NINA is a community-based non-profit that works on a broad-based strategy to revitalize Asylum Hill. We develop complementary projects and programs that create a livable neighborhood, one in which neighbors and stakeholders work together to promote the quality of life here.
Our Past Projects
Since 2003, we've rehabilitated 18 historic homes, renovated one modern home, and built two new home. We've also completed our first mixed-use building, a massive undertaking that restored an important anchor building to the neighborhood and added four newly refurbished apartments, three renovated commercial spaces, and a new office to Asylum Hill.
These projects restore Asylum Hill's most valuable asset -- its homes and its historic properties -- and they add to the vibrancy of the neighborhood by bringing more homeowners, more tenants, and more commercial development to Asylum Hill.
Our Current Projects
|94-96 Ashley Street|
This 1890s Victorian two-family is nearly a match for our earlier project at 30-32 Ashley. The big differences are that this house doesn't have the two-story bay window along the right side of the front of the house and that it has an enclosed second-story porch. It was more than likely built by Frederick Mahl -- you can't really tell here, but Mahl's signature indented triangles are in the gable, and this house was built around the same time Mahl was active on Ashley one block to the east. We will restore it as an owner-occupied two-family home, with the rental benefiting the future homeowner.
|52 Huntington Street|
Another new construction! This one will be right next door to the new home we just completed at 54 Huntington Street. This is pretty much what it will look like -- we're keeping the design in line with 54 Huntington and 181 Collins on the corner -- but these colors are only for reference at this point.
Our Future Projects
|115 Sigourney Street|
Originally built as a single-family home, it most recently served as the office for the lead safe program of Saint Francis Hospital and Medical Center. Originally it was a single-family home built on the rear of the parcel that was 192 Farmington Avenue. Samuel Jones, one of Hartford's and Connecticut's most prominent defense attorneys in the 19th Century, built this house behind his, probably as a means to earn additional income, but after he died his wife, daughter, and son-in-law moved in. His son-in-law was James Plimpton, who ran the Plimpton Manufacturing Company. Plimpton Manufacturing specialized in paper and paper products, and some of you may remember Plimpton's Stationery Store in West Hartford.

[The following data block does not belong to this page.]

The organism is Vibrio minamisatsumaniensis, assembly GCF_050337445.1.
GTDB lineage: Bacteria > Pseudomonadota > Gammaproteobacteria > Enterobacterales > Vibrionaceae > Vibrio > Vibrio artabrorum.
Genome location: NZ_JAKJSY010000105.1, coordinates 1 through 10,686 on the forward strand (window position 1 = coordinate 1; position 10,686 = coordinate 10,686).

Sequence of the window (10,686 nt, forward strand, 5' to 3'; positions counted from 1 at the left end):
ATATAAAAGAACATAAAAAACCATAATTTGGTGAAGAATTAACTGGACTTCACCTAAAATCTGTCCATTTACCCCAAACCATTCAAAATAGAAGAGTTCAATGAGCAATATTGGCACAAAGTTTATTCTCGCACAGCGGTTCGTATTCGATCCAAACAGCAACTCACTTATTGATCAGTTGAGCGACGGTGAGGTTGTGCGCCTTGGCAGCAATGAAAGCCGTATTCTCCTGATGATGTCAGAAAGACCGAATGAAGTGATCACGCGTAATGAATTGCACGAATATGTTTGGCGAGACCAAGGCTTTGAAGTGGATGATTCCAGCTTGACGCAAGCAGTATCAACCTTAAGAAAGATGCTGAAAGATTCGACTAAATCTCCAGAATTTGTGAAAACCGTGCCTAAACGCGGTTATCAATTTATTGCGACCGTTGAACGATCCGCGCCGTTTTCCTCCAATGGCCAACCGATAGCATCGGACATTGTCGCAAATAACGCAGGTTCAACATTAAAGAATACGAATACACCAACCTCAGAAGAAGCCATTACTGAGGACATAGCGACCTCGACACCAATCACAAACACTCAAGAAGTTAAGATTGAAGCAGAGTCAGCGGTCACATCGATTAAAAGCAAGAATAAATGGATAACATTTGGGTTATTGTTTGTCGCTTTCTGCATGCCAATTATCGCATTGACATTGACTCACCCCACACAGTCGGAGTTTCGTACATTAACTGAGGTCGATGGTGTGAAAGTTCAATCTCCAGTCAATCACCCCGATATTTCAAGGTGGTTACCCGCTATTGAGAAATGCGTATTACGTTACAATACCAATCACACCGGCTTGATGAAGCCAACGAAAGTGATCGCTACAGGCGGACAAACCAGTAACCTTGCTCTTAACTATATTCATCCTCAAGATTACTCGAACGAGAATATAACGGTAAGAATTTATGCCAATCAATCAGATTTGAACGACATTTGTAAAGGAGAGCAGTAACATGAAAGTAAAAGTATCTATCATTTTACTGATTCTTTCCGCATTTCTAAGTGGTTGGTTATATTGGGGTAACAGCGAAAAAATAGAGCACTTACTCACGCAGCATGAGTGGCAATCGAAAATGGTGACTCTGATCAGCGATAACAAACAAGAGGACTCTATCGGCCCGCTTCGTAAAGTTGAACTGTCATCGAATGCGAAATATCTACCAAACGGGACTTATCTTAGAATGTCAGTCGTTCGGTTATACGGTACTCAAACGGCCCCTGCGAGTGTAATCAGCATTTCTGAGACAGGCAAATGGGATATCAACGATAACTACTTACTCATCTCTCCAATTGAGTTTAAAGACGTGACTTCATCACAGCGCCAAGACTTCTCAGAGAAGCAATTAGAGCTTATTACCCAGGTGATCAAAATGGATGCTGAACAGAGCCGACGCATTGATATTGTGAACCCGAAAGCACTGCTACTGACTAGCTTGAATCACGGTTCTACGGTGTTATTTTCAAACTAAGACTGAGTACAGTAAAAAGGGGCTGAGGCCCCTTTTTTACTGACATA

|117 Sigourney Street|
Like 115 Sigourney next door, this building was part of the lead safe program of Saint Francis Hospital and Medical Center. This building was constructed as a three-unit apartment building in 1913, and it stands as one of the first -- if not the first -- apartment buildings in Asylum Hill. It represents a brief period of time in Asylum Hill's history as the neighborhood made the transition from single- and two-family homes to the larger apartment buildings and complexes that began to be built in the 1920s and after. We've learned a few things about its history, notably that it was the first subdivision created from the Pliny Jewell Estate on Farmington Avenue, but most importantly to us it was bought by Aetna in the late 1970s as part of their effort to redevelop the entire block on which 117 Sigourney sits. Aetna eventually transferred title to Saint Francis Hospital, meaning that this building has been in the NINA family for 40 years.
|86 & 88 Hawthorn Street|
Planning is now underway for two new town homes to be constructed on our currently vacant lot that was 80 Hawthorn Street. We subdivided 80 into 80-82 and 86-88, and then we subdivided 86-88 into 86 and 88 in order to build these town homes on a zero lot line. We've designed them to fit with 140 Hawthorn Street, which was the Isabella Beecher Hooker House and is visible from Hawthorn Street. Isabella Beecher Hooker was famous in her own right, but today she's probably best known as Harriet Beecher Stowe's sister. And her house is probably better known for her most famous boarders, Samuel Clemens and family. The Clemenses lived at 140 Hawthorn while their house on Farmington Avenue was being constructed.